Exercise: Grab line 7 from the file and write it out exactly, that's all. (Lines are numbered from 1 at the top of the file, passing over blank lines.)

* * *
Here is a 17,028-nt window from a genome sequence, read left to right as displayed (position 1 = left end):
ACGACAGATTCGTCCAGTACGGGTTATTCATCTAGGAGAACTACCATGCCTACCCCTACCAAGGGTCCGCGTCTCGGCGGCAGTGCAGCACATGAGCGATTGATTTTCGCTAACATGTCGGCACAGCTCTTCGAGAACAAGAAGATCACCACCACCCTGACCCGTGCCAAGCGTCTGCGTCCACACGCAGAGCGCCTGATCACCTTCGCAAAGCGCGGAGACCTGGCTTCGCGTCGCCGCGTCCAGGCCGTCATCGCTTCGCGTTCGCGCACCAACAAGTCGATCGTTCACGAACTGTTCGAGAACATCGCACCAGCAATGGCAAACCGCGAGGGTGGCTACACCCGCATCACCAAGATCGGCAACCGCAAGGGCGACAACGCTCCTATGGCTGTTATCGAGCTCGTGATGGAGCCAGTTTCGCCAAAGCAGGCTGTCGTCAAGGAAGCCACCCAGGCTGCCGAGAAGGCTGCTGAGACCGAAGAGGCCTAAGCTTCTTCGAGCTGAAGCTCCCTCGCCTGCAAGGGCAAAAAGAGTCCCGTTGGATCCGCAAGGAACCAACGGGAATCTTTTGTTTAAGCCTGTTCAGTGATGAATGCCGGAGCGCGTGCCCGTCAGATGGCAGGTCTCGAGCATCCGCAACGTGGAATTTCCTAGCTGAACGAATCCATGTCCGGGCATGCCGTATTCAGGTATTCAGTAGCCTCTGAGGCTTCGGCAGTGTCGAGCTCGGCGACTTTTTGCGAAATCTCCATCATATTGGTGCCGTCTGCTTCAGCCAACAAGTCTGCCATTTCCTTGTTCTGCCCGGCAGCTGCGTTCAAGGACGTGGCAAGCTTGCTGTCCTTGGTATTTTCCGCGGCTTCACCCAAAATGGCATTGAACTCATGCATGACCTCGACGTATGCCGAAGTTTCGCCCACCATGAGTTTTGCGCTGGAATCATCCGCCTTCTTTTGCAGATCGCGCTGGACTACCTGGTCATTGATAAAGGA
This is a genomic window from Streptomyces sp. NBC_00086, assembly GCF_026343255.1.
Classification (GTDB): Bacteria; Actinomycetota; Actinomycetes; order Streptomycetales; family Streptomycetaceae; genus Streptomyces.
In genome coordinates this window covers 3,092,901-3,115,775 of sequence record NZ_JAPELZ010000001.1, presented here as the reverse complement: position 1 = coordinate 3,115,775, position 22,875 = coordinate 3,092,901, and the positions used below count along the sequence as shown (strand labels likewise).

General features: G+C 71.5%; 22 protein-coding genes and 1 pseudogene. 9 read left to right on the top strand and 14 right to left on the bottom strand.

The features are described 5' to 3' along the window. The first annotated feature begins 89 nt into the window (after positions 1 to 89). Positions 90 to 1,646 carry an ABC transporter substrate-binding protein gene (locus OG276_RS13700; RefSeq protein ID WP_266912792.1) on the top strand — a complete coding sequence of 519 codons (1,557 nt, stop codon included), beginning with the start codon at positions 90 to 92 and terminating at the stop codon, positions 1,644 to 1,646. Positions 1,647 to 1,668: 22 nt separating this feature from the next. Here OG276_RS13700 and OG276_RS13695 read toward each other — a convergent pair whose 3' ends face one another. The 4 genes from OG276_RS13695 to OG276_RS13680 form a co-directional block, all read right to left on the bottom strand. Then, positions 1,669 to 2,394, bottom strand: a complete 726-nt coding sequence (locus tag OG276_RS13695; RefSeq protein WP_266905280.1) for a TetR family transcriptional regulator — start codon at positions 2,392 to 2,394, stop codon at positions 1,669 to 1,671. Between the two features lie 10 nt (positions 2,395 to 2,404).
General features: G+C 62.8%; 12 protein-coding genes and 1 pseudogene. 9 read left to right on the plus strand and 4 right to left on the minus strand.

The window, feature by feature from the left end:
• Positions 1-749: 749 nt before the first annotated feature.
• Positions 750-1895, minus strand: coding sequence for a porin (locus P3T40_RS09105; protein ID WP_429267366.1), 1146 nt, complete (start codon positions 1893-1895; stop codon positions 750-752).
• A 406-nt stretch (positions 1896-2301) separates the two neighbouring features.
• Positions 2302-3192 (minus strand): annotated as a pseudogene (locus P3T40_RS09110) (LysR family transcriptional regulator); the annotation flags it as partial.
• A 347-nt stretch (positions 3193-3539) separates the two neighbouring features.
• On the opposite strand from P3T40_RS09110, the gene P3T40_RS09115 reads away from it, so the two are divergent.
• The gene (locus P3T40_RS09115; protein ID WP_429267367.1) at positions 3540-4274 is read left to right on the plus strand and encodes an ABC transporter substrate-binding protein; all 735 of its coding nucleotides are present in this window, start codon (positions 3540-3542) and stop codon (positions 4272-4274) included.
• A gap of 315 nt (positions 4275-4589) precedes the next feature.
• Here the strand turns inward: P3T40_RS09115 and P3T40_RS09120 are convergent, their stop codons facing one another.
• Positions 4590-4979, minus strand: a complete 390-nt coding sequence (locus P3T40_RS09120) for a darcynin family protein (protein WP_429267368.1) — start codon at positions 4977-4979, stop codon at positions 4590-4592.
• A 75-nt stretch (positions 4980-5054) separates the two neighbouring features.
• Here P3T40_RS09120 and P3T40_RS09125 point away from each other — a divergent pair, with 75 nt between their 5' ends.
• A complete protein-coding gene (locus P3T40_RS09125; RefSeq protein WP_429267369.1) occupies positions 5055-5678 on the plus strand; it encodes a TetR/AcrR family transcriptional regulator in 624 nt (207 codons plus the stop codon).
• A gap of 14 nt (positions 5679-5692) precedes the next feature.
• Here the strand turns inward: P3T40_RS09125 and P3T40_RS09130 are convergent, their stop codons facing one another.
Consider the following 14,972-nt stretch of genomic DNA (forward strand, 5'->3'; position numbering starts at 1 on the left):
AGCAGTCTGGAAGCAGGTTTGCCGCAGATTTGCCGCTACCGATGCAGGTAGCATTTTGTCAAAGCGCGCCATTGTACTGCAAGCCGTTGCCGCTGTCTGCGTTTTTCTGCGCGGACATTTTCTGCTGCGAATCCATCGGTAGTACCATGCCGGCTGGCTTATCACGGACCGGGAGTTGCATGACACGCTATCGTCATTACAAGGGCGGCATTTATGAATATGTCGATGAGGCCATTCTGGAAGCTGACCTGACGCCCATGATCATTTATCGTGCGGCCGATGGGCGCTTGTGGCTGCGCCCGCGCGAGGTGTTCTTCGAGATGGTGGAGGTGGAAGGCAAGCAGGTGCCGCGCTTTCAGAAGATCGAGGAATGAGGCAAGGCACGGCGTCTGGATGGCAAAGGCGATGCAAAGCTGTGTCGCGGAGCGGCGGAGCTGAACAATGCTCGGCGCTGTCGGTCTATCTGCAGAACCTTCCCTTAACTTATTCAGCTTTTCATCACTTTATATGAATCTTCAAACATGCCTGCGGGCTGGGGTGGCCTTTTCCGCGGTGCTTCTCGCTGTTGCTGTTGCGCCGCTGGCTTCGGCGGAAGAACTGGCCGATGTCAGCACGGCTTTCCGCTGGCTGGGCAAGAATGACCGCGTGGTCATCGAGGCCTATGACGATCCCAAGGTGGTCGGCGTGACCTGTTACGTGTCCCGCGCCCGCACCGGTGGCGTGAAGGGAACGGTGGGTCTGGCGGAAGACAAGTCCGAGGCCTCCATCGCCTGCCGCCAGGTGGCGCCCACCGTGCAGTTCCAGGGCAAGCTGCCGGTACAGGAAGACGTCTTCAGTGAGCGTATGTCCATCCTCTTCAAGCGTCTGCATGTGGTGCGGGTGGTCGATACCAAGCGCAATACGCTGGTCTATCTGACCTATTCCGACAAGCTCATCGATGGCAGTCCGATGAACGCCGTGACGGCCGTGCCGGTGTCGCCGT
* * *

The features are described 5' to 3' along the window. The first annotated feature begins 89 nt into the window (after positions 1 to 89). Positions 90 to 1,646 carry an ABC transporter substrate-binding protein gene (locus OG276_RS13700; RefSeq protein ID WP_266912792.1) on the top strand — a complete coding sequence of 519 codons (1,557 nt, stop codon included), beginning with the start codon at positions 90 to 92 and terminating at the stop codon, positions 1,644 to 1,646. Positions 1,647 to 1,668: 22 nt separating this feature from the next. Here OG276_RS13700 and OG276_RS13695 read toward each other — a convergent pair whose 3' ends face one another. The 4 genes from OG276_RS13695 to OG276_RS13680 form a co-directional block, all read right to left on the bottom strand. Then, positions 1,669 to 2,394, bottom strand: a complete 726-nt coding sequence (locus tag OG276_RS13695; RefSeq protein WP_266905280.1) for a TetR family transcriptional regulator — start codon at positions 2,392 to 2,394, stop codon at positions 1,669 to 1,671. Between the two features lie 10 nt (positions 2,395 to 2,404).